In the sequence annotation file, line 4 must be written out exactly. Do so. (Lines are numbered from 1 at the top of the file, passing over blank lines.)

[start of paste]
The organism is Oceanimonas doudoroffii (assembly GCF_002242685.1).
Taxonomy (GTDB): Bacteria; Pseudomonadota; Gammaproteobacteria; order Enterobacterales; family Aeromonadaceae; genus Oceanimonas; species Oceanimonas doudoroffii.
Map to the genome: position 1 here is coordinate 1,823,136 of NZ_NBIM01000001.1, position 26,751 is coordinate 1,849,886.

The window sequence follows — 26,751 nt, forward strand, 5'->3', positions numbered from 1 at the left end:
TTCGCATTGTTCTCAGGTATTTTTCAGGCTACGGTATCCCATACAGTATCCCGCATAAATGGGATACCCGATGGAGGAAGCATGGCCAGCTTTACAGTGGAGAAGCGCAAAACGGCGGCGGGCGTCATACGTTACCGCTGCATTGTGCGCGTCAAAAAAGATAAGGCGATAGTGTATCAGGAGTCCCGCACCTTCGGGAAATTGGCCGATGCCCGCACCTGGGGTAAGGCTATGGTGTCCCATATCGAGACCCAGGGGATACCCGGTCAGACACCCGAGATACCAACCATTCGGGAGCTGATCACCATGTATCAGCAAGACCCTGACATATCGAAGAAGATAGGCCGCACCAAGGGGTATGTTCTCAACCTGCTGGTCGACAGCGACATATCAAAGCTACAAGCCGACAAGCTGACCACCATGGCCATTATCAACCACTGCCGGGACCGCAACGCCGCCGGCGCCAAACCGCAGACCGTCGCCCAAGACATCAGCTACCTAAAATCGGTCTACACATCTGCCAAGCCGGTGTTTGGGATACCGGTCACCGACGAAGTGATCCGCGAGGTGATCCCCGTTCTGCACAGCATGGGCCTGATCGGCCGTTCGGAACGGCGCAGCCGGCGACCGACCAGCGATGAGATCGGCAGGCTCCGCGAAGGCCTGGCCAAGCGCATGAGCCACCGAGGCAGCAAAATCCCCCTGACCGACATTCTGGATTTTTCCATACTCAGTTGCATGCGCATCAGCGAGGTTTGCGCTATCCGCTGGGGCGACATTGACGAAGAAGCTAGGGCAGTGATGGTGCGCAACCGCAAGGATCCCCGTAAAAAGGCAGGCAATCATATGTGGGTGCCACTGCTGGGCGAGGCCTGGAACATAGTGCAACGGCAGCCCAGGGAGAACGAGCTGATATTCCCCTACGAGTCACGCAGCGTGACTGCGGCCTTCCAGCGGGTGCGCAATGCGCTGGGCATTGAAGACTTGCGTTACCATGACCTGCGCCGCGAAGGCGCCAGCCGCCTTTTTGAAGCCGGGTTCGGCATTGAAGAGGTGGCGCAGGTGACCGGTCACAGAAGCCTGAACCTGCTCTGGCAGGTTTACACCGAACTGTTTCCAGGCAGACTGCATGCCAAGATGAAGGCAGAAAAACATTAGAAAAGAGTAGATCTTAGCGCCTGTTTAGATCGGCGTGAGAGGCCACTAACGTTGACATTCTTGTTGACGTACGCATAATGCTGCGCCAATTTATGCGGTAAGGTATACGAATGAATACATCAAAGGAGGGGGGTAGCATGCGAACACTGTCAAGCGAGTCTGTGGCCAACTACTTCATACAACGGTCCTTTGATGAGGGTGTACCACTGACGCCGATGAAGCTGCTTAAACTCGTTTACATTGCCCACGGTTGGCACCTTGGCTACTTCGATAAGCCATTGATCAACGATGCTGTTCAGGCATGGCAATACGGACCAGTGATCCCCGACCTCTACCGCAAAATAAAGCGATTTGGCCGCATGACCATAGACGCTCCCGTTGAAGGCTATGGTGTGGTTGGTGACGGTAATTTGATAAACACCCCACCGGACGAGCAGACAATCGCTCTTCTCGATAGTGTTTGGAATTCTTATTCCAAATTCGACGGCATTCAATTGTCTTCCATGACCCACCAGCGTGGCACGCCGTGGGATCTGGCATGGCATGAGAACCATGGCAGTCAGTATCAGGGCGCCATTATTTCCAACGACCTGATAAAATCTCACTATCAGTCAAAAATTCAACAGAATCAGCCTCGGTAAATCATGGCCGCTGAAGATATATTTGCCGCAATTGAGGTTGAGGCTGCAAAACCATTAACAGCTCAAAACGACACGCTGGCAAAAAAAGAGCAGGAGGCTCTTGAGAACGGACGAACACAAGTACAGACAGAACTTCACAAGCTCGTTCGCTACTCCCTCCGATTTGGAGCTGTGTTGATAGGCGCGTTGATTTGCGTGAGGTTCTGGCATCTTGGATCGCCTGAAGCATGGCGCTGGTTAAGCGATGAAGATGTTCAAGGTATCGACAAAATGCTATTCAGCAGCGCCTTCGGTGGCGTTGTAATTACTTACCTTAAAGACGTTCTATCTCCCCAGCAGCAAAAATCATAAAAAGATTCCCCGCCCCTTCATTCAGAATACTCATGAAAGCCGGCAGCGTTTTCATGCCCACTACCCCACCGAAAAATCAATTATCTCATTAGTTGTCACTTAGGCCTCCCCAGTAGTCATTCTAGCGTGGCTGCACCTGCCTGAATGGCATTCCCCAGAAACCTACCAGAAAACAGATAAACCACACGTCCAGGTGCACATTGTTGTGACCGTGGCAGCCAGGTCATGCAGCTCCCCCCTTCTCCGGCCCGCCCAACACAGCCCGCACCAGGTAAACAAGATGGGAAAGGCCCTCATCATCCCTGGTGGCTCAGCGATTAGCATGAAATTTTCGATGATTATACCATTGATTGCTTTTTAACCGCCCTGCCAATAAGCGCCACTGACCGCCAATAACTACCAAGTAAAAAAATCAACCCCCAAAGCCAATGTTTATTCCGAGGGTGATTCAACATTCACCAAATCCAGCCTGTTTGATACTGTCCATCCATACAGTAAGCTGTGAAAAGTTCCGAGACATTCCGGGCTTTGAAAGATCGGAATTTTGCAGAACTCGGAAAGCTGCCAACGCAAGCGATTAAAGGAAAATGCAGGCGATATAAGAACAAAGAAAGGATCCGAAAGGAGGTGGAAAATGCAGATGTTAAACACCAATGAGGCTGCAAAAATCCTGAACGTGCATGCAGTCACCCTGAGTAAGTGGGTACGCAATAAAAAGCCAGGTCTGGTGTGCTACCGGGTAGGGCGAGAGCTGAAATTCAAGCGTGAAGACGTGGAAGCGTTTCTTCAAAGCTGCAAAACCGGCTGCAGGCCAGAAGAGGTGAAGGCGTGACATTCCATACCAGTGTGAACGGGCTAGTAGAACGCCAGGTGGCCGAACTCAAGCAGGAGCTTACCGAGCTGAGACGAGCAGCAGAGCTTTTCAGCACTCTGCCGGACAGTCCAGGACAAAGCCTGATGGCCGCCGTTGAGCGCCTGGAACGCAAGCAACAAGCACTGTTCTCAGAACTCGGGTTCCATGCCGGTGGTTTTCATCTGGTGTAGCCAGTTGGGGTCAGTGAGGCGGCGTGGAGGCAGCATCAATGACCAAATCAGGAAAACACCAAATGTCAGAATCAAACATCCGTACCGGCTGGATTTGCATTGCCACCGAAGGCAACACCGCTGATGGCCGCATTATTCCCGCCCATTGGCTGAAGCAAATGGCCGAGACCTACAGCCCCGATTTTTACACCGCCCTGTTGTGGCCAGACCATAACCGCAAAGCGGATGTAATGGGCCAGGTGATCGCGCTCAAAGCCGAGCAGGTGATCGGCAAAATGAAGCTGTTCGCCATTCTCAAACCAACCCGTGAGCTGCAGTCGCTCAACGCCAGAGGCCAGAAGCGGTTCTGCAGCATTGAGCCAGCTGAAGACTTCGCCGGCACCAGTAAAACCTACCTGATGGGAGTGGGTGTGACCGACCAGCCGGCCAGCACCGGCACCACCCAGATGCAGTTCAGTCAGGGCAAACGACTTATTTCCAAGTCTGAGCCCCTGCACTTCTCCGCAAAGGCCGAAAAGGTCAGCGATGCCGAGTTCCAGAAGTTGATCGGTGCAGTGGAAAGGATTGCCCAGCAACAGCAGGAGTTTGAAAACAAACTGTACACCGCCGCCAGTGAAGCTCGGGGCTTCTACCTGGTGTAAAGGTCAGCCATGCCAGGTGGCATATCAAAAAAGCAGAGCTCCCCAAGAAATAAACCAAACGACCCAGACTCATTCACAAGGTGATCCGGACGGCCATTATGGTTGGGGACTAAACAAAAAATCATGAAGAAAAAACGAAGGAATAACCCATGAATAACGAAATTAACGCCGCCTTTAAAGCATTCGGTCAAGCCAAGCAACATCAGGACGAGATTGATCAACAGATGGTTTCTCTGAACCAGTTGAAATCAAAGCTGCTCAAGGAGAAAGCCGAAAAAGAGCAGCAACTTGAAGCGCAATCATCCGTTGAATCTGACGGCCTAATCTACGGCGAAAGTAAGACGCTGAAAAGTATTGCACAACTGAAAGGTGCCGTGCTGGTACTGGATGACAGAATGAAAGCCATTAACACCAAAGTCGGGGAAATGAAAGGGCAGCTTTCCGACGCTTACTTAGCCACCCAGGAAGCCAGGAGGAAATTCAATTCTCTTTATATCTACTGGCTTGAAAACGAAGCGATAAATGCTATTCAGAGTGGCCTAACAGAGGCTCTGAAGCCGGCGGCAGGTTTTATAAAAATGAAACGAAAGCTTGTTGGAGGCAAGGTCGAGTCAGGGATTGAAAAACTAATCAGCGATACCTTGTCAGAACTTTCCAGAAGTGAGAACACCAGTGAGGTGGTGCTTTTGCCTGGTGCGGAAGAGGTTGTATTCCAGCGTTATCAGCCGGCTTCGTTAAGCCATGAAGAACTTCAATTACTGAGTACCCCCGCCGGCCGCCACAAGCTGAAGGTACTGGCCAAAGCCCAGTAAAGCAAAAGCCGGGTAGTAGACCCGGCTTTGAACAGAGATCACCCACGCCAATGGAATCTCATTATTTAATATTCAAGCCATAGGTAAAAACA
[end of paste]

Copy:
The window sequence follows — 26,751 nt, forward strand, 5'->3', positions numbered from 1 at the left end: